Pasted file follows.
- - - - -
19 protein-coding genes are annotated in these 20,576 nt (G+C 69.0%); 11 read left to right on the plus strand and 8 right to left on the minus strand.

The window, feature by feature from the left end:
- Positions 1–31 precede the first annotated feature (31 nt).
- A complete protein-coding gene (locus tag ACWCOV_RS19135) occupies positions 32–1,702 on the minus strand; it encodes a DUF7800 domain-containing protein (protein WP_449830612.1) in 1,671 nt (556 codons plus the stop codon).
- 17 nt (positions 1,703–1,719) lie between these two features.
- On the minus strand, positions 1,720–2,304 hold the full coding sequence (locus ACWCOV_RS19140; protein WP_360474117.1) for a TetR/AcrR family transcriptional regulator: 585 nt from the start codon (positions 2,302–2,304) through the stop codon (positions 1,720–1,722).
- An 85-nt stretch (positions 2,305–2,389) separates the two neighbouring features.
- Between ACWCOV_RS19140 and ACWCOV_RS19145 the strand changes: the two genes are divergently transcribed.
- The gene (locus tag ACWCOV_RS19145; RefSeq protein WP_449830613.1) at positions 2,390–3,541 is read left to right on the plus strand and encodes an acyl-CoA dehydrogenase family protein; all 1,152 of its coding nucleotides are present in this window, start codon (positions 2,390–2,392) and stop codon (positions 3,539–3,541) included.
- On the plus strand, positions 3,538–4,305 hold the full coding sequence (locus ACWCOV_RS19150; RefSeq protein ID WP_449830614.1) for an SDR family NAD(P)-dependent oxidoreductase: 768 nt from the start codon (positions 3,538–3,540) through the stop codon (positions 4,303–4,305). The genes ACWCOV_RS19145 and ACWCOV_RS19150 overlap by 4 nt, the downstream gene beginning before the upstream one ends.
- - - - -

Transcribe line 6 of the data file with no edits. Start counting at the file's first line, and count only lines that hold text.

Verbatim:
- On the minus strand, positions 1,720–2,304 hold the full coding sequence (locus ACWCOV_RS19140; protein WP_360474117.1) for a TetR/AcrR family transcriptional regulator: 585 nt from the start codon (positions 2,302–2,304) through the stop codon (positions 1,720–1,722).